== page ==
Slow … Quick, Quick, Slow

Baltimore native John Dawson, owner and head instructor of dance StudioDNA in Pikesville, teaches a smooth fox trot and a spicy salsa, but some of his students feel they gain more than improved rhythm and sure footing. More confidence, a sense of accomplishment and feelings of grace and pure joy are also what keeps these students practicing and coming back for more.

“Aside from the health benefits,” said Donna Siegel, 62, an executive at the Social Security Administration, “I feel free when I dance. I feel pretty when I dance. I feel graceful, it just feels good.”

Thirteen years ago, Siegel and her husband wanted to dance at their son’s bar mitzvah and started taking lessons. Her husband’s interest fell off after several years, but he encouraged Siegel to continue on her own. Now she can’t imagine a life without dance and, with lessons three times a week in addition to gym visits, massage and acupuncture, she’s also managed to stave off surgery for her spinal stenosis.

Siegel dances fox trot, waltz, salsa, merengue, cha-cha, rumba and tango, but swing is her favorite. She recently danced in a competition with Dawson and won for her age group and dance level. But there are days, she said, that she’s very challenged, such as when she recently worked on a difficult tuck turn. But, she added, “other times when we get in the zone, it’s beautiful. You’re almost outside yourself, listening to the music and moving. … You’re just dancing, it’s pure joy.”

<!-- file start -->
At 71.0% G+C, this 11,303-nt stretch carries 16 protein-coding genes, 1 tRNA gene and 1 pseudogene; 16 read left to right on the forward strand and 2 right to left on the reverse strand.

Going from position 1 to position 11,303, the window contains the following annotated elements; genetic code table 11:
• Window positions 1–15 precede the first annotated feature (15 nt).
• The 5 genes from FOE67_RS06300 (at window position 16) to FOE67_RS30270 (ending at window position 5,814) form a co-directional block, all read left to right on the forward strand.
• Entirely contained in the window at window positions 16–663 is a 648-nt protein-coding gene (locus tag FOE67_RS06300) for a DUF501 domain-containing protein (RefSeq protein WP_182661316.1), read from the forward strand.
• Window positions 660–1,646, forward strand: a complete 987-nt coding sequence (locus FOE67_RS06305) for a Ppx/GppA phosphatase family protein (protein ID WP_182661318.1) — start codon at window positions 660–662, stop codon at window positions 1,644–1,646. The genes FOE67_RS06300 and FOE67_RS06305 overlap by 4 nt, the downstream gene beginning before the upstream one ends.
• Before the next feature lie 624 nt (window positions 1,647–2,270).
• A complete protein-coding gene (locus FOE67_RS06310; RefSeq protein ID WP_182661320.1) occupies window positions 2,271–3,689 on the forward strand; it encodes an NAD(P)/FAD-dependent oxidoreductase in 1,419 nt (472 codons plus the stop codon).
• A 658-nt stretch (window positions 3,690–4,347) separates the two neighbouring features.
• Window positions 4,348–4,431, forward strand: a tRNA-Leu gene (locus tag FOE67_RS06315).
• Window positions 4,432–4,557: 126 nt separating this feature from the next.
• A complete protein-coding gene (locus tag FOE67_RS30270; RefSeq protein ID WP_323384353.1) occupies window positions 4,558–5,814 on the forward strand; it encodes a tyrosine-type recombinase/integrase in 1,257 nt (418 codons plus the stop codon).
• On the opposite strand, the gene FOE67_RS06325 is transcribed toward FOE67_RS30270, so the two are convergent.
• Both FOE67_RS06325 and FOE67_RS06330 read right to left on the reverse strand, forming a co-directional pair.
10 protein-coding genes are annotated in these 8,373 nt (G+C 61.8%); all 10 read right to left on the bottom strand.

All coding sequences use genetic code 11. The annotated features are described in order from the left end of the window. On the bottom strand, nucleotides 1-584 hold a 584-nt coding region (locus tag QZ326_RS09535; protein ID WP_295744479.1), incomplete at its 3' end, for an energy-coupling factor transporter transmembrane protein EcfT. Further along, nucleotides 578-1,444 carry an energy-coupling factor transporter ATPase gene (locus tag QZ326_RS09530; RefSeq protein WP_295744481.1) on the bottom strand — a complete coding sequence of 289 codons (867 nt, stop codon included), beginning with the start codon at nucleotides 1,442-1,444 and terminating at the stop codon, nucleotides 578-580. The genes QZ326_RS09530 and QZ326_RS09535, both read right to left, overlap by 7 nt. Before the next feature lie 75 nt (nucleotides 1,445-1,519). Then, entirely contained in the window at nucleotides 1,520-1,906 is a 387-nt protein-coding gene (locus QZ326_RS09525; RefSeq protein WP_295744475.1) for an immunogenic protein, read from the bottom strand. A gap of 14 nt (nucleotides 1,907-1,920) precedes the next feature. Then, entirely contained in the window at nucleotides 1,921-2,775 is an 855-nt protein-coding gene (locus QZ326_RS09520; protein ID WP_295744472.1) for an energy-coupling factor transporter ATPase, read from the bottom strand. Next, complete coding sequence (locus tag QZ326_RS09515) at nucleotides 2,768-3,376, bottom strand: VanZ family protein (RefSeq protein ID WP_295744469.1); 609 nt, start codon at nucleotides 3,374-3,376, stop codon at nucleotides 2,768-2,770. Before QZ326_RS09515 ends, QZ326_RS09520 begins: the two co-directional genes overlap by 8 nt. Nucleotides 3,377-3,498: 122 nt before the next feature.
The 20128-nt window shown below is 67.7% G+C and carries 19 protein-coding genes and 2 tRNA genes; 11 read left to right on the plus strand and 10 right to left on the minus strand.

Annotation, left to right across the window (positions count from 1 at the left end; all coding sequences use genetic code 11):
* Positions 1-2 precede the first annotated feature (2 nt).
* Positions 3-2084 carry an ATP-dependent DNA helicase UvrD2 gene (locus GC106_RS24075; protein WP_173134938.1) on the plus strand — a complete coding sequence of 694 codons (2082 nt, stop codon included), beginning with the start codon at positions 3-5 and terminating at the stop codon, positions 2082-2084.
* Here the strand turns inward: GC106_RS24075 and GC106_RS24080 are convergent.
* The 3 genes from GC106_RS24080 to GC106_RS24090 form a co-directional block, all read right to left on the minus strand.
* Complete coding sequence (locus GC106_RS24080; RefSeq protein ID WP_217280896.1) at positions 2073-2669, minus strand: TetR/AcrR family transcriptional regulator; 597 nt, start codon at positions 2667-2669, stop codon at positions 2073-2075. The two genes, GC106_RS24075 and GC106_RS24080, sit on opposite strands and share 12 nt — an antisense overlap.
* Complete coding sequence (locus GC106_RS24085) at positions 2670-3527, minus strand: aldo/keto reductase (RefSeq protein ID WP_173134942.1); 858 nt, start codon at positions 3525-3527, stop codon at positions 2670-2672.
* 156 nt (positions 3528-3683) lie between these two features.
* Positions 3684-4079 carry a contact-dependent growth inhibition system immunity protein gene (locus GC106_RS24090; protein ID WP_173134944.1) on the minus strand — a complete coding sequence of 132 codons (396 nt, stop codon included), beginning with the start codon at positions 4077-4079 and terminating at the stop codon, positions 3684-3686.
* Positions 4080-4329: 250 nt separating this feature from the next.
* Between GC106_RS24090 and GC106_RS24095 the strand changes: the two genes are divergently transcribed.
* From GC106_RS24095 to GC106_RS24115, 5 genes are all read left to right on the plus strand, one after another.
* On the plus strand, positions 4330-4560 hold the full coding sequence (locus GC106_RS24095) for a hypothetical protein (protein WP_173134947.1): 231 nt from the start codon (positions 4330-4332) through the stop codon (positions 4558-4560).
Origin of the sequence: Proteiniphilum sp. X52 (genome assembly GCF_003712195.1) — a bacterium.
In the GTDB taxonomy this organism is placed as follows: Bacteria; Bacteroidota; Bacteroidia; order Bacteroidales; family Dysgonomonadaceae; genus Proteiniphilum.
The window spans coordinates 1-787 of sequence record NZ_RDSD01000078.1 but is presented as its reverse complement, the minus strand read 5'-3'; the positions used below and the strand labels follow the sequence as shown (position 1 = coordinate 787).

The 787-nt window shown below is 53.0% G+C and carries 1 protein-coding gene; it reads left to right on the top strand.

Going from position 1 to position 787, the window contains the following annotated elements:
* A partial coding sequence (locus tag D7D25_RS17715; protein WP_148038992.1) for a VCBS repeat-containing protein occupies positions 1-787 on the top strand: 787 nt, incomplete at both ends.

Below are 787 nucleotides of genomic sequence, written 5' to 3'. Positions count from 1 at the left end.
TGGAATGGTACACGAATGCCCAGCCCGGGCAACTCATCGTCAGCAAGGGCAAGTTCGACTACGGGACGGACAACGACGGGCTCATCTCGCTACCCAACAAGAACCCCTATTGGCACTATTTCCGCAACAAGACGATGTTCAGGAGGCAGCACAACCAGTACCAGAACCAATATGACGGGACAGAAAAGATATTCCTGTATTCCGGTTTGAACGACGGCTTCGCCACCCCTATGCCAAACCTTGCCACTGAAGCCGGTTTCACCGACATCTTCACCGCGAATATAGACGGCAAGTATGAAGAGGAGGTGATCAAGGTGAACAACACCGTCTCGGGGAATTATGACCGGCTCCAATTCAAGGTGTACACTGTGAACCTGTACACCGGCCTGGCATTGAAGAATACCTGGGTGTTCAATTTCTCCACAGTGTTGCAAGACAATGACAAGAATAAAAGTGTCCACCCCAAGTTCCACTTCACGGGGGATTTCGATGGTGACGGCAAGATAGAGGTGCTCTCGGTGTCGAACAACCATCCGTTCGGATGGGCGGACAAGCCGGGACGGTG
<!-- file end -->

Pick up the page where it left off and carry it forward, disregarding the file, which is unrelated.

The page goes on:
Dawson said clients come to dance for many reasons. It may be in anticipation of a wedding or other event or simply to spend time as a couple. Or clients may be working through an illness or even the loss of a spouse or child.

“But at least for an hour’s worth of time,” said Dawson, “you can get involved in music and movement and forget everything around you.”

Dawson first worked as a mental health administrator at Sheppard Pratt hospital but was laid off after a few years, which, he says, was really a godsend. He answered a dance instruction ad and began formalized training; fortunately, he had a base of many hours spent onstage dancing and singing through high school and college.

He opened StudioDNA in 1994, and now, at an almost perpetually-in-motion 45 years old, he teaches students from ages 7 to 87 and has the reputation of being able to coax and coddle a saucy cha-cha move out of a stiff student. But he also doesn’t shrink from pointing out —sometimes very bluntly — a step that isn’t working, a directive he may deliver with gesticulating arms and a perfect Brooklyn Jewish mother accent.

“Sometimes we’re laughing so hard during the lessons,” said Siegel, “that we’re having trouble dancing and we’re standing there laughing ‘til we cry, and we have to serious up a little bit.

“Other times, when we get in the zone, it’s beautiful. You’re almost outside yourself, listening to the music and moving. You’re just dancing … it’s pure joy.”

Often, people start dance lessons because of the “glitz and the lights,” said Dawson, referencing the TV show “Dancing with the Stars,” “and then you get down to the fact that it’s a lot of dedication, it’s a lot of work. But it’s a lot of fun as well, even if I have to smack someone on the tuchas once in a while [to get them] back on track.”